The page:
News Release

Parent-collected nose swabs are as good as nurse-collected nose swabs at detecting respiratory infections in children

Parent versus nurse collected nose swabs

Peer-Reviewed Publication

University of Bristol

Nose swab samples collected by parents are as good as those collected by nurses at detecting respiratory infections in children, according to a study by researchers at the University of Bristol published in the journal Microbiology Spectrum today [10 November].

Respiratory tract infections in children, such as coughs, colds and flu, and more recently, COVID-19, are some of the most common illnesses treated in primary care.

The study, which was conducted before the COVID-19 pandemic, compared the quality and performance of parent-collected nose and saliva swab samples with nurse-collected samples. Over 300 parents and 485 children aged around five years in the Bristol area took part.

Both parent-collected and nurse-collected samples were sent to a clinical testing laboratory for the detection of over 40 common respiratory pathogens. While parent-collected nose swabs performed well compared to those collected by nurses (91.6 per cent inter-rater agreement for viral infections and 91.4 per cent inter-rater agreement for bacterial infections), parent-collected saliva swabs did not perform as well (69 per cent and 78.1 per cent for viral and bacterial infections respectively).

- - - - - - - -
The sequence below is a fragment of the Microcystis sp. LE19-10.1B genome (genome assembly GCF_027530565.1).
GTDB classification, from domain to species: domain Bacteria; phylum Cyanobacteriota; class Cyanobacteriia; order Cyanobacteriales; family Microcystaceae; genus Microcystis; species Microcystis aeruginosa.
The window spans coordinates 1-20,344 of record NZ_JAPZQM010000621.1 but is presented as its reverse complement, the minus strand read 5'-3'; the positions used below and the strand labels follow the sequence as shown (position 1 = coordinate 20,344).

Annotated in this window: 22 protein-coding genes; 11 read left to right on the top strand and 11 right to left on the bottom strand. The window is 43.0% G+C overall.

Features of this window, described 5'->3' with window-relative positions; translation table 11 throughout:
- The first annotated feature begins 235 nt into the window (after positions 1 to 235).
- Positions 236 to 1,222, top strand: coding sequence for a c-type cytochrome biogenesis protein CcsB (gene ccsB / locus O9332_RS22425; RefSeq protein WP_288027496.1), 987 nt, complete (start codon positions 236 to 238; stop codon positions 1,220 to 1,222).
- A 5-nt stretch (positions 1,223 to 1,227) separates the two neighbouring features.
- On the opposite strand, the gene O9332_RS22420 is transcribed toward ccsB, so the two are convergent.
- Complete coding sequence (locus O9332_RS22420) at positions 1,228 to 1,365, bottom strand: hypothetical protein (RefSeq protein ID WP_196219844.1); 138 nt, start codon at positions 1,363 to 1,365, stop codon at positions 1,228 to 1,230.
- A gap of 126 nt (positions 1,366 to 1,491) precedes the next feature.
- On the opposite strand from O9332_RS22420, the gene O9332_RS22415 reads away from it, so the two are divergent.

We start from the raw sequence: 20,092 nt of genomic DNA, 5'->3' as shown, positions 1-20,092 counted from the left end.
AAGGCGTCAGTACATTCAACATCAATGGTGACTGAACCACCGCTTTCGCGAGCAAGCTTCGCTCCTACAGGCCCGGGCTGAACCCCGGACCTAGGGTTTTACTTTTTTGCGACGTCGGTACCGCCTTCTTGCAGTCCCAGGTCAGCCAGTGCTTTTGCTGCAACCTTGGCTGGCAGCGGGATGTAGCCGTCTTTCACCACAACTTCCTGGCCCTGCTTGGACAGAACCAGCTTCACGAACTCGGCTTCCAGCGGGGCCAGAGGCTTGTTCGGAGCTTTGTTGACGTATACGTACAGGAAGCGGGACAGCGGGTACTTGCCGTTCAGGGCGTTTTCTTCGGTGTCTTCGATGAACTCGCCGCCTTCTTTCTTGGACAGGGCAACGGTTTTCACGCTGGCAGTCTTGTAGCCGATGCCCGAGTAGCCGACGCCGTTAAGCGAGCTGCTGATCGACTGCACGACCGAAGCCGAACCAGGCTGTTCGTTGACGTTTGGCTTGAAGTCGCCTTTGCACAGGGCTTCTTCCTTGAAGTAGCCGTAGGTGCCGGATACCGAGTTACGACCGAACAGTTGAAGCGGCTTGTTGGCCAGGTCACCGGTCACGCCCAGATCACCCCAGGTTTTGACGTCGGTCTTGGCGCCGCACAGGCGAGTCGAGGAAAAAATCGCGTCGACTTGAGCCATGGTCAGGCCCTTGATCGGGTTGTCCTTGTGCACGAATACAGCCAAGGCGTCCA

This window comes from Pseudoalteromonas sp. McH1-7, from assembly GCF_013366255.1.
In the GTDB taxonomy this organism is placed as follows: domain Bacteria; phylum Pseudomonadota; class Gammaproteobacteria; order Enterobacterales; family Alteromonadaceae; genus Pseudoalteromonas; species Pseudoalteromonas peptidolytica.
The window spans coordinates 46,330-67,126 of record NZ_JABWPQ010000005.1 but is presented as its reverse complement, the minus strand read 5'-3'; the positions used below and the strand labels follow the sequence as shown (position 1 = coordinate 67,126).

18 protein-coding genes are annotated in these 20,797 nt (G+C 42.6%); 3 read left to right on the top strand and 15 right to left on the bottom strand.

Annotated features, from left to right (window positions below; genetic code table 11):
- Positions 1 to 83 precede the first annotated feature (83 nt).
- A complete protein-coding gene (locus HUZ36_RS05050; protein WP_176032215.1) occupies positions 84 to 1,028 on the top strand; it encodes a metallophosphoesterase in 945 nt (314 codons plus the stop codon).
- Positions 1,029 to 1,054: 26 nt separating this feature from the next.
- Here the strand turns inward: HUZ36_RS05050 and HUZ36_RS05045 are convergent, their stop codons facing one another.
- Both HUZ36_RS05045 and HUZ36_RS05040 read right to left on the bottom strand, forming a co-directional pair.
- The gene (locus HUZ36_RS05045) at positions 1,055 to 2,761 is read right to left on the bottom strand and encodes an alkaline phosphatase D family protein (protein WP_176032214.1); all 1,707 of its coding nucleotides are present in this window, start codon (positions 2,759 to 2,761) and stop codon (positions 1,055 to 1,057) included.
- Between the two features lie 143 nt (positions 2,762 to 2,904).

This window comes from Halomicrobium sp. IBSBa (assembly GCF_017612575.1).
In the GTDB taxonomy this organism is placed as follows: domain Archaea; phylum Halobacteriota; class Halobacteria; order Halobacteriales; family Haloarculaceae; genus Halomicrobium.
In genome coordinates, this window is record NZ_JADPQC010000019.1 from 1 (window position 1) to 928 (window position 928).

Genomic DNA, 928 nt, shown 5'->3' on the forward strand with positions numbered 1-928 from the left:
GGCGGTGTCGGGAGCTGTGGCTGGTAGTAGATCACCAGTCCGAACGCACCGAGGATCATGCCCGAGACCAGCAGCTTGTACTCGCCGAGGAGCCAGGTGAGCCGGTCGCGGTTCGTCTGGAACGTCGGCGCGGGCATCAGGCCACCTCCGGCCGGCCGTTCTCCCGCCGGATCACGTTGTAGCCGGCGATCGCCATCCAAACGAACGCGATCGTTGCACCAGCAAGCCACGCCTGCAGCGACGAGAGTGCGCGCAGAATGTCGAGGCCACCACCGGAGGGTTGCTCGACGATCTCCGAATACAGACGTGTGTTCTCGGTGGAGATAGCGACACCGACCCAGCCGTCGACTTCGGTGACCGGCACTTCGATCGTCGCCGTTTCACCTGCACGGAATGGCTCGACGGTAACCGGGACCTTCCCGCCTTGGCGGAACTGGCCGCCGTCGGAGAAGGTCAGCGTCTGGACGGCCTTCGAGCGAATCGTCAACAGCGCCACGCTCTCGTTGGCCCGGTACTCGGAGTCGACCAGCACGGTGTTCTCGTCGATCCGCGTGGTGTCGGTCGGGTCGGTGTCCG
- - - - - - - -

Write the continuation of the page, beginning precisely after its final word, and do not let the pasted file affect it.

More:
Dr Claire Woodall, Research Associate in Primary Care Infectious Diseases Epidemiology at the Centre for Academic Primary Care and lead author of the study, said: “If a parent is worried about collecting a nose swab from their child for laboratory analysis of coronavirus or any other common respiratory pathogen – my response would be that they should have the confidence to do so. In fact, our study showed that parents collected a higher number of human cells on the nose swabs compared to the nurses, which suggests that children are more tolerant of a parent performing the swabbing technique.”

Alastair Hay, a GP and Professor of Primary Care Research at the Centre for Academic Primary Care at the University of Bristol who supervised the study, said: “Our study shows that it is possible for parents to collect good quality nose swab samples from children. Given the widespread use of nasal swabbing throughout the COVID-19 pandemic, this study has highlighted the suitability, benefits and convenience of parent-collected swabs for subsequent identification of respiratory microbes.”

The research was funded by the National Institute for Health Research (NIHR) Health Protection Research Unit in Behavioural Science and Evaluation at University of Bristol, the Medical Research Council (MRC) and Wellcome Trust Institutional Strategic Support Fund by the Daphne Jackson Trust in collaboration with the Elizabeth Blackwell Institute at the University of Bristol.

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